When the men had come to him, they said, “John the Baptist has sent us to you to ask, ‘Are you the one who is to come, or are we to wait for another?’” (Luke 7:20 NRSV)
John the Baptist had a remarkable ministry; many people turned back to God as a result of his preaching. However, in Luke 7 we don’t meet John at the high point of his ministry, but rather at a very difficult time in his life.
This man, who once had a great ministry, is now in prison, having been put there by King Herod.
I imagine things weren’t working out for John quite as he expected. Perhaps he was thinking, if Jesus is the Messiah then he would do something about his imprisonment; and yet here he was still in prison.
I think we all can relate to how John might have been feeling. There are times in life when things don’t work out as we expected and we wonder why God is allowing something to happen to us. There may even be times when we feel imprisoned by our circumstances.
Maybe you’re going through such a time right now and you can’t help but feel things aren’t as they should be in your life. We all go through times like this, and John did what is normal in such circumstances: he doubted what he once believed and he questioned.
He sent some of his followers to ask Jesus if he had been right about whom he was after all.
He had once been so certain that Jesus was the One promised by God; but his circumstances made him wonder. So he asks questions. Is Jesus really the One, or should I seek another?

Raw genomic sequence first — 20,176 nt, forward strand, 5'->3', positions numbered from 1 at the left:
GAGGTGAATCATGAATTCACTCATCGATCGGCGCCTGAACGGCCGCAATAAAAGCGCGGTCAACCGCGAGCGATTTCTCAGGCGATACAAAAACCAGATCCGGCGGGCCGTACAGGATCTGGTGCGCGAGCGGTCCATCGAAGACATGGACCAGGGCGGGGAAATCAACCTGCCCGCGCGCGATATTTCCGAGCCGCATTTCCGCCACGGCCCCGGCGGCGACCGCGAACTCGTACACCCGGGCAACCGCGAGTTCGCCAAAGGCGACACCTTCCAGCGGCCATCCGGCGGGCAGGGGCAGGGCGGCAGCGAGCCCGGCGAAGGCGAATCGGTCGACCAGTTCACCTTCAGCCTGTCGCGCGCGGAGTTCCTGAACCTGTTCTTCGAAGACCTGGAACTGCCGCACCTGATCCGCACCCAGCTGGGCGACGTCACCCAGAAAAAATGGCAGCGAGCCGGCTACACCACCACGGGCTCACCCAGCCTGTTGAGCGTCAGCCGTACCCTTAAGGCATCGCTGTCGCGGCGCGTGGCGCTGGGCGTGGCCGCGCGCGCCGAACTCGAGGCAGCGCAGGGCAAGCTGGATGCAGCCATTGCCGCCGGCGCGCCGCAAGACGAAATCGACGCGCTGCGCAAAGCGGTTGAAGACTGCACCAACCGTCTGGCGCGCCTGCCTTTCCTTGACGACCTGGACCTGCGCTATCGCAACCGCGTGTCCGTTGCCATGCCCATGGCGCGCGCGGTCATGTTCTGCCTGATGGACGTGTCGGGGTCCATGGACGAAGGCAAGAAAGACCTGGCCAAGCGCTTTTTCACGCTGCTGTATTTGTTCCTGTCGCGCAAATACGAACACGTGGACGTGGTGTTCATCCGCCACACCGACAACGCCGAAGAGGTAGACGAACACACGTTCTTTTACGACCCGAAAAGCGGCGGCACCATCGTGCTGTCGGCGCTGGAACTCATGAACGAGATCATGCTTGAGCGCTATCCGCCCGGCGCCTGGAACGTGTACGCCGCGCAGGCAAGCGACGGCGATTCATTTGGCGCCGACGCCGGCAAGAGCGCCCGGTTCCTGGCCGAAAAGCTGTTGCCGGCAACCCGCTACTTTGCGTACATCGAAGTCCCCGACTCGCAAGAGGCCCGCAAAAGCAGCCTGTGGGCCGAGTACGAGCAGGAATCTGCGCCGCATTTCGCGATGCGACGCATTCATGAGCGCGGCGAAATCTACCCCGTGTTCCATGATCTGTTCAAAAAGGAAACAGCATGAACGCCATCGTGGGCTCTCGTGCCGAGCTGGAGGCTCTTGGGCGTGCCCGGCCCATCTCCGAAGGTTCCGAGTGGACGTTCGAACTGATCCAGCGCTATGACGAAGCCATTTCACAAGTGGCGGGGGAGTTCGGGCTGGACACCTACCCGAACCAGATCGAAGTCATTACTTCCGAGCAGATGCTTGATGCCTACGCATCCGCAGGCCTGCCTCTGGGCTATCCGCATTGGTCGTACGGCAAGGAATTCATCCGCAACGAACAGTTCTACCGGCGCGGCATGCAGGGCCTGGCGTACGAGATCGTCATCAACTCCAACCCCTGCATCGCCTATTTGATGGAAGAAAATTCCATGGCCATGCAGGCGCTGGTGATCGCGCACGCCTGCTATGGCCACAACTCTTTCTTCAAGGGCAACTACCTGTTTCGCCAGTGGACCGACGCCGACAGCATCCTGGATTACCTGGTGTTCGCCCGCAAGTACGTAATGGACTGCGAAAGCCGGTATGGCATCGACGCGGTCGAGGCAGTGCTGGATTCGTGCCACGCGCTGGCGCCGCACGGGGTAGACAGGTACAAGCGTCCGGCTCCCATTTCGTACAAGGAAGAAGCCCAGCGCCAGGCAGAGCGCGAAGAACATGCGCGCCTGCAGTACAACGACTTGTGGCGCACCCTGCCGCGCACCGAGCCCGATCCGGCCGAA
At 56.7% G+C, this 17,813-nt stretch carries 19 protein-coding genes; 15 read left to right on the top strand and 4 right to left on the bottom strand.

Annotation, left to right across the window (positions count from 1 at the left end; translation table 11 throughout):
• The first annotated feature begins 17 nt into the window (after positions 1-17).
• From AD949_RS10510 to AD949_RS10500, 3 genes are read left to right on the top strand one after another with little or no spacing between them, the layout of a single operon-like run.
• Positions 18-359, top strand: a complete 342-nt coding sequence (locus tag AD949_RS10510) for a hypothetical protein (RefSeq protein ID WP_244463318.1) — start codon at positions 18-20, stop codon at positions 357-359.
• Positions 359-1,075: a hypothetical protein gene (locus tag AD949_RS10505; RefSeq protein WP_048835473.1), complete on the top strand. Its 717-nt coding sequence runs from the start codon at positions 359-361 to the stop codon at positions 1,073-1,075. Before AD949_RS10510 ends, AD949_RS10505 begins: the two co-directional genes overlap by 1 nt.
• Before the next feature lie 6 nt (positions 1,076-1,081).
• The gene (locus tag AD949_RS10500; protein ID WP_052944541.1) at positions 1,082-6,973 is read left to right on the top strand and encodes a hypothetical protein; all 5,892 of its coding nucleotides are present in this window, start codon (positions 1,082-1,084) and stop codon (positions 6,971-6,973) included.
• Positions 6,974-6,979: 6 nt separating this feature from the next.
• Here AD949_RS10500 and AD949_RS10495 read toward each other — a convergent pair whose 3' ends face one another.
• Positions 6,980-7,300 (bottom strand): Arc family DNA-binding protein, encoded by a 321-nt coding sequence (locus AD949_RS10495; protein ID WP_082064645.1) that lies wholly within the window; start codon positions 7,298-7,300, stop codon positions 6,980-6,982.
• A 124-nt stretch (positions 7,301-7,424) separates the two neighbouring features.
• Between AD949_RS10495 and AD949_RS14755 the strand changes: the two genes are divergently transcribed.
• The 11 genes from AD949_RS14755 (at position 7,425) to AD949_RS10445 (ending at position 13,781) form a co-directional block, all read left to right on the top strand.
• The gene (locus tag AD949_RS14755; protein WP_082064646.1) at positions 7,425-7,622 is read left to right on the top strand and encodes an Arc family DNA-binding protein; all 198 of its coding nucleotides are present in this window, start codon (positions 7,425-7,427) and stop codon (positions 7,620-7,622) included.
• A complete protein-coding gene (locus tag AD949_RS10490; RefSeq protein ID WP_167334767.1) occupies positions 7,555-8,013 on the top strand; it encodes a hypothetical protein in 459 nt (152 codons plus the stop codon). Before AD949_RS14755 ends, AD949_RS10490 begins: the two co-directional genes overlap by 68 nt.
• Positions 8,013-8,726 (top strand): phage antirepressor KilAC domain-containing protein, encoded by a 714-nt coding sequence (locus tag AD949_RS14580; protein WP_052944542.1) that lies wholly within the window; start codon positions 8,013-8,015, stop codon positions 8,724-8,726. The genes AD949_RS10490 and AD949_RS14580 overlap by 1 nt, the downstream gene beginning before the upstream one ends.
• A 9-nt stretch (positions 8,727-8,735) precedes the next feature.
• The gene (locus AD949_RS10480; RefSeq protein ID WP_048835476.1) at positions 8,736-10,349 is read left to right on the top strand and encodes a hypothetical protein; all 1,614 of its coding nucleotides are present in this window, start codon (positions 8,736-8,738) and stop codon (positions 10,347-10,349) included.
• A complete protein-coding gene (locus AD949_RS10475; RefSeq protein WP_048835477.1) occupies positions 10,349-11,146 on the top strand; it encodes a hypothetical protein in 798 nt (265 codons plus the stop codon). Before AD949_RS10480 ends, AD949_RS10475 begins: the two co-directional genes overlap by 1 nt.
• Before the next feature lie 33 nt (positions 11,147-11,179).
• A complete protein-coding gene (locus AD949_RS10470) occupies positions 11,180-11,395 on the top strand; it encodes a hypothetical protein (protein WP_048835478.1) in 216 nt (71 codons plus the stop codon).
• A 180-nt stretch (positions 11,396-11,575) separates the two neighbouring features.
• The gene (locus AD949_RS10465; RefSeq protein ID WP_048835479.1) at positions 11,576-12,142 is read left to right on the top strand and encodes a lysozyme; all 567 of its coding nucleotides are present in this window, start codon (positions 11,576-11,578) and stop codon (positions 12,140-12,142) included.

Jesus doesn’t criticise John for doing so, in fact he praises him, gives an answer and some encouragement.
His answer to John is not to lose heart because he is who John thought he was, and the proof is in the wonderful work he is doing in people’s lives.
Yet Jesus doesn’t explain why John is experiencing his imprisonment. Isn’t that like our own experience? Sometimes we don’t get an explanation for our circumstances, but we do get a promise that Jesus is the Messiah; God come near to us, who is still able to do amazing things in people’s lives.
John serves as an example to all who are waiting, perhaps in a time of questioning and wondering within a prison of our circumstances. His example shows it’s OK to ask questions and wonder in the midst of confusing and difficult circumstances.
John never got an explanation in this life for his imprisonment and we may never get the answer for things we go through.
What we can be assured of is the Lord is near and gives us strength, hope and eternal salvation.
Father, thank you that we can ask questions, and that you provide the encouragement we need.
Have a good week asking questions.